A group of 21 expert individuals and organisations, called the National Stalking Consortium, says there are systemic issues in how stalking is dealt with, with only 5 per cent of cases in England and Wales ending with a charge.
They say police are failing to identify offenders, properly investigate crimes or protect victims.
Suky Bhaker, CEO of the Suzy Lamplugh Trust that set up the consortium, said a significant number of stalking victims were being let down by the police.
The super-complaint, a measure used to highlight wider problems or trends in policing, is being brought 10 years on from a change to the law that made stalking a specific offence.
In a recent case, Gracie Spinks, 23, was killed in Derbyshire by a former colleague who stalked her. Sellers was found dead nearby and an inquest into their deaths is expected to look at police failings.
Ms Spinks had complained to the police about her stalker, Michael Sellers, before her death and her family believe that if the police “had done their job properly, Gracie would still be alive today”.
Ms Bhaker said: “We support thousands of victims every year across our National Stalking Service and a significant number of them tell us that they are being let down by the police and the courts at every step of their journey to justice.
“Failure to identify and investigate stalking at the earliest possible opportunity results in an increasing risk of physical and psychological harm to the victim.
“We hope that the outcome of this super-complaint will result in robust recommendations to improve the police response to stalking across the country which is so vitally needed.”
It comes as GB news presenter Ellie Costella revealed that she was left fearing for her safety after a former Airline star stalked her - even turning up at her TV studio when she wasn’t there.
Ms Costello told the Daily Mail that the ordeal has made her nervous getting out of cars and going to places by herself.
“I have a security officer to make me feel safe at work,” she said.
Leo Jones, 41, started sending Ms Costello inappropriate messages after she interviewed him on Zoom for a segment on travel disruption on GB News.
He has now been given a 26-week custodial sentence, suspended for two years.
“The last 16 months have been ones of constant worry, constant stress and constant strain on my life,” Ms Costello told the court during his sentencing.
She later added: “All I wanted out of this was a restraining order because then I can feel safe. So the fact I’ve got one for five years is fantastic.”
Figures from the year up to March 2022 show that only five per cent of stalking reports end up in someone being charged by the Crown Prosecution Service.
Campaigners claim police are failing to identify patterns of behaviour and often treat incidents as lower-level crimes such as malicious communications or criminal damage.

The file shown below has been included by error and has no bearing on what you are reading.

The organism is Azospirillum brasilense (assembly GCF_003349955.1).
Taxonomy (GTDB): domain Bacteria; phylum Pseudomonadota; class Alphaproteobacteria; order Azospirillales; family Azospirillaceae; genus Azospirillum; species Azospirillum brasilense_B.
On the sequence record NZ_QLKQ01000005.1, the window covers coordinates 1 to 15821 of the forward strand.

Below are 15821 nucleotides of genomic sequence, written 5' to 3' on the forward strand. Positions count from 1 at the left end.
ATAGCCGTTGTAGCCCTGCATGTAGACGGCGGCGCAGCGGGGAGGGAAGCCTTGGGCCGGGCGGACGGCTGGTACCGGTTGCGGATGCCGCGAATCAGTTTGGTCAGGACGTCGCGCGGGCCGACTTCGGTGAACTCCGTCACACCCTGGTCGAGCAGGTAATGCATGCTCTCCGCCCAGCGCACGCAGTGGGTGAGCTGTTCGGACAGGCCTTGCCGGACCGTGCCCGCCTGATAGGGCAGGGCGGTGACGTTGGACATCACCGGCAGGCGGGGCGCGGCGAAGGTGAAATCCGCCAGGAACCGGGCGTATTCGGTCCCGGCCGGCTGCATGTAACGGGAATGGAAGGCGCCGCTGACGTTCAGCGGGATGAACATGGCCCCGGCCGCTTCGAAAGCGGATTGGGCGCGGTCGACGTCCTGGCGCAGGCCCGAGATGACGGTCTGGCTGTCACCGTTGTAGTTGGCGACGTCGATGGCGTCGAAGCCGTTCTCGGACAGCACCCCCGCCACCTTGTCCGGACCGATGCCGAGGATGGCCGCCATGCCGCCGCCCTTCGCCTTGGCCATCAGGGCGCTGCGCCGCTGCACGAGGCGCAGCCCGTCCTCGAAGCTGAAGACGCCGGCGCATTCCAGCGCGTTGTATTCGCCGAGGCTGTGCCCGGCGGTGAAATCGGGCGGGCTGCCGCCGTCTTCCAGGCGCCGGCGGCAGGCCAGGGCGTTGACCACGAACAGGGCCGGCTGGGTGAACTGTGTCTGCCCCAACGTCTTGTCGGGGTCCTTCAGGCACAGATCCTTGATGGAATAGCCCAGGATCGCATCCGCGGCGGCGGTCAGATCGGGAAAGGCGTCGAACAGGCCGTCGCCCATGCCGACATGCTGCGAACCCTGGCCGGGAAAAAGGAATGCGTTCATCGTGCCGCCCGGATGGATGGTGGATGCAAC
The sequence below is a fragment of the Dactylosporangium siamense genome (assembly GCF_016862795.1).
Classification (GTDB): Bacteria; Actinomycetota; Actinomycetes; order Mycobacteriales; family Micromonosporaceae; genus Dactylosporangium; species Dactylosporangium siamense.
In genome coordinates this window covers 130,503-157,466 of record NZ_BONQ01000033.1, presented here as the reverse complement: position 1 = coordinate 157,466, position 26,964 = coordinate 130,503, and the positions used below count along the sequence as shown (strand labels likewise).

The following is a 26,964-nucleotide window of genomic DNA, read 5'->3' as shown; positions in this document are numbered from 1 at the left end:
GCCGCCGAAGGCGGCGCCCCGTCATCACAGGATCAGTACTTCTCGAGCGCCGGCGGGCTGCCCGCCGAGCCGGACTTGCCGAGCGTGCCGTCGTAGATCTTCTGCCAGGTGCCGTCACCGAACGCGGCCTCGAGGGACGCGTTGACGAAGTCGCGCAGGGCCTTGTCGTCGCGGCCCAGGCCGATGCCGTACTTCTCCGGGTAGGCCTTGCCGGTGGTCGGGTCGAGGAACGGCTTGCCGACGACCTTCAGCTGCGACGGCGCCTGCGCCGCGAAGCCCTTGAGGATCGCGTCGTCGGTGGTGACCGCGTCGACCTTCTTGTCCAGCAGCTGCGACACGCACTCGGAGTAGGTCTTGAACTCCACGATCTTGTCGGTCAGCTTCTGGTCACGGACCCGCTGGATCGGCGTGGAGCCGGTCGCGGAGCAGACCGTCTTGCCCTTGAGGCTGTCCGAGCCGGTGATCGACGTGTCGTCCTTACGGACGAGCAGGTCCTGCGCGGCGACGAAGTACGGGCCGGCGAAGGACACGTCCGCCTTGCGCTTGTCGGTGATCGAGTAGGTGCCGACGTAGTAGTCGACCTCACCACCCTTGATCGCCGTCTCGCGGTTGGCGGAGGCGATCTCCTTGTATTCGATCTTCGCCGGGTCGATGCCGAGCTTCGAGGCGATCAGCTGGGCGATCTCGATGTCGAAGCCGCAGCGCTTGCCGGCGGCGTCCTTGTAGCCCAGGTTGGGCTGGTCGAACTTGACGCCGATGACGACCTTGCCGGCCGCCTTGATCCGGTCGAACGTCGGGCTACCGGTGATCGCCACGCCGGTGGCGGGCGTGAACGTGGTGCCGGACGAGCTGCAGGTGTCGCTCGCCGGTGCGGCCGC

They say they are “highly concerned” that reports of stalking are not properly investigated due to officers incorrectly believing there is not enough evidence, and that stalking protection orders are not used often enough.
Claire Waxman, victims commissioner for London and herself a victim of stalking, said: “Too many stalking victims are being let down by the police and wider justice system - with stalking behaviours being ignored or minimised, and breaches of restraining orders not taken seriously enough.
“I fully support the National Stalking Consortium’s super-complaint, which highlights a number of failures in the way stalking cases are being dealt with, leaving victims at risk of further harm and causing unnecessary distress.
“While I hoped the revised stalking legislation would lead to better protections and justice for victims, ten years on the charge rate remains unacceptably low.
“It is clear the justice system is still struggling to identify and tackle stalking robustly, leaving too many victims suffering and at risk. Change is well overdue as stalking victims deserve to be protected.”
Once the super-complaint is submitted, a watchdog will decide whether it is eligible for investigation.
National Police Chiefs’ Council lead for stalking and harassment, Deputy Chief Constable Paul Mills, said: “Harassment and stalking are serious crimes which can have a devastating effect on the lives of victims and their friends and family.
“Stalking is a crime which goes to the very heart of violence against women and girls, removing their feeling of safety.
“It is recognised there is more to do to improve the criminal justice system outcomes for victims of stalking and we are working closely with the Crown Prosecution Service to understand the progression of cases before the point of charge and court.”
Police in England and Wales issued more than 400 stalking protection orders in 2020 and expect the number to increase.
The number of stalking crimes recorded by forces has also risen, which chiefs claim is due to improved awareness of offending behaviour.
Press Association contributed to this report.